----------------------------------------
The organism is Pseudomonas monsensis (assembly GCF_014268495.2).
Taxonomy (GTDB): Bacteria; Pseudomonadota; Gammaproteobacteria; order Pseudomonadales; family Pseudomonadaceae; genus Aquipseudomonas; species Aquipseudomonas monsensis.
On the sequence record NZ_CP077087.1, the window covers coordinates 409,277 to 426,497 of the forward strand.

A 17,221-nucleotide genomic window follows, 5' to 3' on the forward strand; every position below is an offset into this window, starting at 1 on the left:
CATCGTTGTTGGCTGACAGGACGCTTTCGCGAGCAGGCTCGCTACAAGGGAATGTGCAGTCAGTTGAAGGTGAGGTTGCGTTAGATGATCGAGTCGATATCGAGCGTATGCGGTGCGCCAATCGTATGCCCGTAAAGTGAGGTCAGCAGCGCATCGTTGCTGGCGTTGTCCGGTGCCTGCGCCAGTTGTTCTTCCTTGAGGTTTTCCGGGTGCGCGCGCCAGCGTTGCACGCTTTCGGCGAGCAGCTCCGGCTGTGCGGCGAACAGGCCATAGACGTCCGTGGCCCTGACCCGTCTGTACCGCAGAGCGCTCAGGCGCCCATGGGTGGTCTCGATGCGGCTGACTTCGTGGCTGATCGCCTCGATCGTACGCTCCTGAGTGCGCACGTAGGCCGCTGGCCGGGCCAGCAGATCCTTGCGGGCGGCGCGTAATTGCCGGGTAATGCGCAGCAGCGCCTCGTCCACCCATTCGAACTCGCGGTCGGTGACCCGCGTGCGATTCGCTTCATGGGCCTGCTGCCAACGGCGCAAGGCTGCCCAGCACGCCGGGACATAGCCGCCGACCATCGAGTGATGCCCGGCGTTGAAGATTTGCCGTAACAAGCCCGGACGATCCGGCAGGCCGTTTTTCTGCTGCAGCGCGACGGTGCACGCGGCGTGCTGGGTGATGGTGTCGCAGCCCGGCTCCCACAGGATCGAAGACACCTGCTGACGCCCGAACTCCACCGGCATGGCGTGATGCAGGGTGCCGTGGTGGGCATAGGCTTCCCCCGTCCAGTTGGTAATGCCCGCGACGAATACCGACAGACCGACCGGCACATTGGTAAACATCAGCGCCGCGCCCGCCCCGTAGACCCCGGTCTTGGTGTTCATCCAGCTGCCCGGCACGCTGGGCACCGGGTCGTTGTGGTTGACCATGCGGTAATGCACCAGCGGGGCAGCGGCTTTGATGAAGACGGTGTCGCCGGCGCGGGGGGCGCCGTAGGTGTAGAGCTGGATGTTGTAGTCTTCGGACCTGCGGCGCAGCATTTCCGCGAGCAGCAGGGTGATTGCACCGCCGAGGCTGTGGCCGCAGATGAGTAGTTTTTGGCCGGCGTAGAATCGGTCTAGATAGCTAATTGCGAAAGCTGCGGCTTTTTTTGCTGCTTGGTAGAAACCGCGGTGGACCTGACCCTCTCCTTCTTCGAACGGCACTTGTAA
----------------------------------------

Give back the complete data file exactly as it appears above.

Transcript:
The organism is Pseudomonas monsensis (assembly GCF_014268495.2).
Taxonomy (GTDB): Bacteria; Pseudomonadota; Gammaproteobacteria; order Pseudomonadales; family Pseudomonadaceae; genus Aquipseudomonas; species Aquipseudomonas monsensis.
On the sequence record NZ_CP077087.1, the window covers coordinates 409,277 to 426,497 of the forward strand.

A 17,221-nucleotide genomic window follows, 5' to 3' on the forward strand; every position below is an offset into this window, starting at 1 on the left:
CATCGTTGTTGGCTGACAGGACGCTTTCGCGAGCAGGCTCGCTACAAGGGAATGTGCAGTCAGTTGAAGGTGAGGTTGCGTTAGATGATCGAGTCGATATCGAGCGTATGCGGTGCGCCAATCGTATGCCCGTAAAGTGAGGTCAGCAGCGCATCGTTGCTGGCGTTGTCCGGTGCCTGCGCCAGTTGTTCTTCCTTGAGGTTTTCCGGGTGCGCGCGCCAGCGTTGCACGCTTTCGGCGAGCAGCTCCGGCTGTGCGGCGAACAGGCCATAGACGTCCGTGGCCCTGACCCGTCTGTACCGCAGAGCGCTCAGGCGCCCATGGGTGGTCTCGATGCGGCTGACTTCGTGGCTGATCGCCTCGATCGTACGCTCCTGAGTGCGCACGTAGGCCGCTGGCCGGGCCAGCAGATCCTTGCGGGCGGCGCGTAATTGCCGGGTAATGCGCAGCAGCGCCTCGTCCACCCATTCGAACTCGCGGTCGGTGACCCGCGTGCGATTCGCTTCATGGGCCTGCTGCCAACGGCGCAAGGCTGCCCAGCACGCCGGGACATAGCCGCCGACCATCGAGTGATGCCCGGCGTTGAAGATTTGCCGTAACAAGCCCGGACGATCCGGCAGGCCGTTTTTCTGCTGCAGCGCGACGGTGCACGCGGCGTGCTGGGTGATGGTGTCGCAGCCCGGCTCCCACAGGATCGAAGACACCTGCTGACGCCCGAACTCCACCGGCATGGCGTGATGCAGGGTGCCGTGGTGGGCATAGGCTTCCCCCGTCCAGTTGGTAATGCCCGCGACGAATACCGACAGACCGACCGGCACATTGGTAAACATCAGCGCCGCGCCCGCCCCGTAGACCCCGGTCTTGGTGTTCATCCAGCTGCCCGGCACGCTGGGCACCGGGTCGTTGTGGTTGACCATGCGGTAATGCACCAGCGGGGCAGCGGCTTTGATGAAGACGGTGTCGCCGGCGCGGGGGGCGCCGTAGGTGTAGAGCTGGATGTTGTAGTCTTCGGACCTGCGGCGCAGCATTTCCGCGAGCAGCAGGGTGATTGCACCGCCGAGGCTGTGGCCGCAGATGAGTAGTTTTTGGCCGGCGTAGAATCGGTCTAGATAGCTAATTGCGAAAGCTGCGGCTTTTTTTGCTGCTTGGTAGAAACCGCGGTGGACCTGACCCTCTCCTTCTTCGAACGGCACTTGTAA